Why Did Historians Open This Confederate Time Capsule?

Take a look at these incredible discoveries — experts were 'surprised there's so much that's intact here'

by Katherine Lam | Updated 10 Aug 2017 at 11:08 AM

Florida historians unveiled the items locked in a century-old time capsule that was discovered hidden in the base of a Confederate statue in June.

Orlando’s Historic Preservation Board discovered Confederate money, a letter from 1911, newspaper clippings, and other historic documents in the rusted metal box, FOX35 reported.

"I'm surprised there's so much that's intact here," said Orlando Mayor Buddy Dyer, who was at the Tuesday unveiling.

Dyer added he had expected a "box full of dust."

The box also contained three newspapers, from the South Florida Sentinel, Orange County Citizen, and the Daily Reporter-Star, dated 1911 — confirming historians' belief the statue was installed that year. Some articles talked about old-fashioned chicken and waffle dinners.

The time capsule was discovered in June when officials moved the "Johnny Reb" statue at Lake Eola Park. Dyer announced plans to move the Confederate statue after an outcry from some residents and officials who said the monument only solidified racism and white supremacy, The Orlando Sentinel reported.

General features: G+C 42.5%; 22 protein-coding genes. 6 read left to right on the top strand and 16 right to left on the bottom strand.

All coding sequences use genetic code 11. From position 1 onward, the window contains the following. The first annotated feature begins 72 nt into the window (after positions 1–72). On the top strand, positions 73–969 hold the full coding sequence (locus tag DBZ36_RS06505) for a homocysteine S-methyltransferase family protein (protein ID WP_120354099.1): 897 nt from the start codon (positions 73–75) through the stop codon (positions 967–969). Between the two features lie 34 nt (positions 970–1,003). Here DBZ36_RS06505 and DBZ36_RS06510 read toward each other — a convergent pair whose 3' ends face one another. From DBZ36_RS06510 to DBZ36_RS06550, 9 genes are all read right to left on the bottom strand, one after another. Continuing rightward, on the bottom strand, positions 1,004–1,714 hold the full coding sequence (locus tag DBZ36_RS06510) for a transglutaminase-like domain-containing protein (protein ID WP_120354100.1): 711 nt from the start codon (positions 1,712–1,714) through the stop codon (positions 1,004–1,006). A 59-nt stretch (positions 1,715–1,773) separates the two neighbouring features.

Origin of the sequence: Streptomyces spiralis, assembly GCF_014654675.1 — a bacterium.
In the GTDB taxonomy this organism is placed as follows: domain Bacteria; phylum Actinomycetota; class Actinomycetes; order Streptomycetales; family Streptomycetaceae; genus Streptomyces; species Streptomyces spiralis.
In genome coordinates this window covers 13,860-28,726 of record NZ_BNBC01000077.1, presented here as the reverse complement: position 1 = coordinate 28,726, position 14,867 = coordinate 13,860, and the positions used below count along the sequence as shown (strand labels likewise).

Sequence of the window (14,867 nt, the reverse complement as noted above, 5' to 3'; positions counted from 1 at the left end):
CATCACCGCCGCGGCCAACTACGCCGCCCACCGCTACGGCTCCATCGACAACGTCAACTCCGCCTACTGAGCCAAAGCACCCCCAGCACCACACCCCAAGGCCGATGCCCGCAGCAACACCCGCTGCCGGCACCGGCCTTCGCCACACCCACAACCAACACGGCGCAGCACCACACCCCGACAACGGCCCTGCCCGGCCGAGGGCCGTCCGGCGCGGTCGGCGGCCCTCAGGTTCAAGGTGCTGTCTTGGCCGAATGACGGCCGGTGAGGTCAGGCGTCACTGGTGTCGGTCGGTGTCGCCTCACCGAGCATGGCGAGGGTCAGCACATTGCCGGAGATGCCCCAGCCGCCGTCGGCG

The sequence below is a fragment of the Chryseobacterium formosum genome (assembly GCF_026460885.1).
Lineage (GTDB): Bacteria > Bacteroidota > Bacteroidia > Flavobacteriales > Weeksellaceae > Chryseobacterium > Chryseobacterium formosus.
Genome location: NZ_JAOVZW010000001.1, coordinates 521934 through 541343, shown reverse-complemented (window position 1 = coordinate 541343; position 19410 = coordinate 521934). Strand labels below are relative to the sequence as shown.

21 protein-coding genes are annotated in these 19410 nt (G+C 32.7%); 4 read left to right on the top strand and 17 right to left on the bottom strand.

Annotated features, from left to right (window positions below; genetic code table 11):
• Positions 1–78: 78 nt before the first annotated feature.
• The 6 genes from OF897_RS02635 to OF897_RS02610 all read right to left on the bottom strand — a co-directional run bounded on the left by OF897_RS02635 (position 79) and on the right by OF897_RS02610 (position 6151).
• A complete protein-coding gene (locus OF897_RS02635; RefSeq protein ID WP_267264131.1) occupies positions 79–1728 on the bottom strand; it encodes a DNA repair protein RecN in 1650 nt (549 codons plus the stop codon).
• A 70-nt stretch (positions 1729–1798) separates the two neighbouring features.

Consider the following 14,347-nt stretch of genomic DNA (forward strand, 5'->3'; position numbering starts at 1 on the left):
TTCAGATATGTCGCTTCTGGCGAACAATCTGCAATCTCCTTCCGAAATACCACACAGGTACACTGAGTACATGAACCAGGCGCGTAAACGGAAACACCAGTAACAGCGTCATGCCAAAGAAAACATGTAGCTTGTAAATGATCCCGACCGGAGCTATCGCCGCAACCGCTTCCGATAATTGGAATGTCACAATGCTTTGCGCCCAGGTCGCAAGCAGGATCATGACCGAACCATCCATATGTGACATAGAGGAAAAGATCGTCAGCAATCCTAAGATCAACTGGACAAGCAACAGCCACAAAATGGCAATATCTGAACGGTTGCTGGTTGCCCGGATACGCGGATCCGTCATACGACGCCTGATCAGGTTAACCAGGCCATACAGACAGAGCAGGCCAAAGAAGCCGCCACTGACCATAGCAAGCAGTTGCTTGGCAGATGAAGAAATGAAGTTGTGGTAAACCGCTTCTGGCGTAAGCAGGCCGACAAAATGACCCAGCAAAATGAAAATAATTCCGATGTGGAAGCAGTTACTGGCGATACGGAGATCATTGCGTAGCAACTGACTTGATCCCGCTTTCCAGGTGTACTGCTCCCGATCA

Supporters of the statue argued it honored fallen soldiers.

The statue was moved to Greenwood Cemetery, where a plot of land stands for Confederate soldiers. The statue is set to be reassembled.

The items will be processed, categorized and preserved for archive purposes, FOX35 reported.

The city delayed opening the time capsule out of fear of damaging the contents in the box. The United Daughters of the Confederacy, an 1894 organization that claims members hid the time capsule in the statue, also took issue with city officials' opening the treasure.

Patt Schnurr, a member of the organization, said the United Daughters of the Confederacy should have the right to open the time capsule.

"They are deliberately doing this," she told FOX35. "In other words, we have no say-so in this."

The 94-year-old said, "there is a statement in there that says the monument was put up in honor of the Confederate soldiers."

The United Daughters of the Confederacy filed a lawsuit in June in small claims court, demanding the time capsule be returned to the organization.

This Fox News piece is used by permission.

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